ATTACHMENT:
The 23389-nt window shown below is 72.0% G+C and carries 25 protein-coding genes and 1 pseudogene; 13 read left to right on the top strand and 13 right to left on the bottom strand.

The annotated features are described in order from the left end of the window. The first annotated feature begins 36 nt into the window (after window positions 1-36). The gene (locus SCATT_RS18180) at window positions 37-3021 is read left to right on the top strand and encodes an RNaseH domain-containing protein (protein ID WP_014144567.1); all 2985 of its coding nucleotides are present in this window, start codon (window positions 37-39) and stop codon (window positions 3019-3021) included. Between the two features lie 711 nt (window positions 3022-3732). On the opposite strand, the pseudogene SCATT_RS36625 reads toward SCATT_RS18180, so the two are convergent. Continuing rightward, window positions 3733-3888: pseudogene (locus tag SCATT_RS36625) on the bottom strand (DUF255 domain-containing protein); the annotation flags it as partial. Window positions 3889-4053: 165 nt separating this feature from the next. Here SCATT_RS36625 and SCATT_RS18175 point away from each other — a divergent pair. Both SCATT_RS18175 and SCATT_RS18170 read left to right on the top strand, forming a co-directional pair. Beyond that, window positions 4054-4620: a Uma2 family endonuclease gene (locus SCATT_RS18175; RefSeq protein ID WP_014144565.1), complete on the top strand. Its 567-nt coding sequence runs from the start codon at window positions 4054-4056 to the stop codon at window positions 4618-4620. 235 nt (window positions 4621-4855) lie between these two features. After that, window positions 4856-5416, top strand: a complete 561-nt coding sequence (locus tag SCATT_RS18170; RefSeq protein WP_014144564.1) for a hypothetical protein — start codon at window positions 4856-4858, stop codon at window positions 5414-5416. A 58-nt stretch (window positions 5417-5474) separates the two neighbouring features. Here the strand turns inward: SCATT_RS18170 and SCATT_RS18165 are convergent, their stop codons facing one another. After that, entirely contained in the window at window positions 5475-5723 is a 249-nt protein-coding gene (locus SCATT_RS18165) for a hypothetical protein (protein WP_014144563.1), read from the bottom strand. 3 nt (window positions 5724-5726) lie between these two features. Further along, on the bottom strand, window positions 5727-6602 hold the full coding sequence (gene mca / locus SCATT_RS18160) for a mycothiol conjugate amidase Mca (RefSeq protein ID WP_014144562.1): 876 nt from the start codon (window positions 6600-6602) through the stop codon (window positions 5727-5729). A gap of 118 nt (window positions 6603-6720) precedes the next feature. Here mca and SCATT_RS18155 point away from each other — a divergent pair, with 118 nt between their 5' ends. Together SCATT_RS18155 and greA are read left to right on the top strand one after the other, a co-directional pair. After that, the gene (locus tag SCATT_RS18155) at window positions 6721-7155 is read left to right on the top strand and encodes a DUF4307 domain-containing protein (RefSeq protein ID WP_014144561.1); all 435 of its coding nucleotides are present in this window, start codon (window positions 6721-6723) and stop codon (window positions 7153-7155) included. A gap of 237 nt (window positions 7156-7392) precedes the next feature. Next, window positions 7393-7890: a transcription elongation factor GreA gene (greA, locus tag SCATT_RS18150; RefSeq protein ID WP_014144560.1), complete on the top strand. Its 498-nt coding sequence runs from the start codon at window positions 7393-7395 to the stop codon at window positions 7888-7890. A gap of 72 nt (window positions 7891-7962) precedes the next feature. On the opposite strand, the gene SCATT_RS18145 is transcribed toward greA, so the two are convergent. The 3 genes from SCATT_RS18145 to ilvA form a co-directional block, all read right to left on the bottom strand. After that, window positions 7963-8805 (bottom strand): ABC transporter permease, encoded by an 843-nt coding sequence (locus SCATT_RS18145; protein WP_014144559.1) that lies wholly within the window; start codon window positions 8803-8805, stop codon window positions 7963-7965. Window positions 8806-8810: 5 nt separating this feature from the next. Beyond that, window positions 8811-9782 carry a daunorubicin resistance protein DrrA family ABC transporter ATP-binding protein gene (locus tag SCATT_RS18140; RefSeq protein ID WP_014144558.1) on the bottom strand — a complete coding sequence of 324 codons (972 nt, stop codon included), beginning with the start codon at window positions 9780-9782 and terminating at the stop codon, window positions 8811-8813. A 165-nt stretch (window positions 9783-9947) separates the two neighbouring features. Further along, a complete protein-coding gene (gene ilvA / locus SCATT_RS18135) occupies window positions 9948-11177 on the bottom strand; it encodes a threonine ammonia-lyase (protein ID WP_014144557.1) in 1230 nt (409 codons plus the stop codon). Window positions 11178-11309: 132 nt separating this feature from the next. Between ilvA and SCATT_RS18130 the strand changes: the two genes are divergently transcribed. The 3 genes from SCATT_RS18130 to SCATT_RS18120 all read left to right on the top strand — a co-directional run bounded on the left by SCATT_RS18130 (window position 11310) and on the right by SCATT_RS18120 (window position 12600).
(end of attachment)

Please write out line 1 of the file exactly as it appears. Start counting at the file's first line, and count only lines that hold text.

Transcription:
The 23389-nt window shown below is 72.0% G+C and carries 25 protein-coding genes and 1 pseudogene; 13 read left to right on the top strand and 13 right to left on the bottom strand.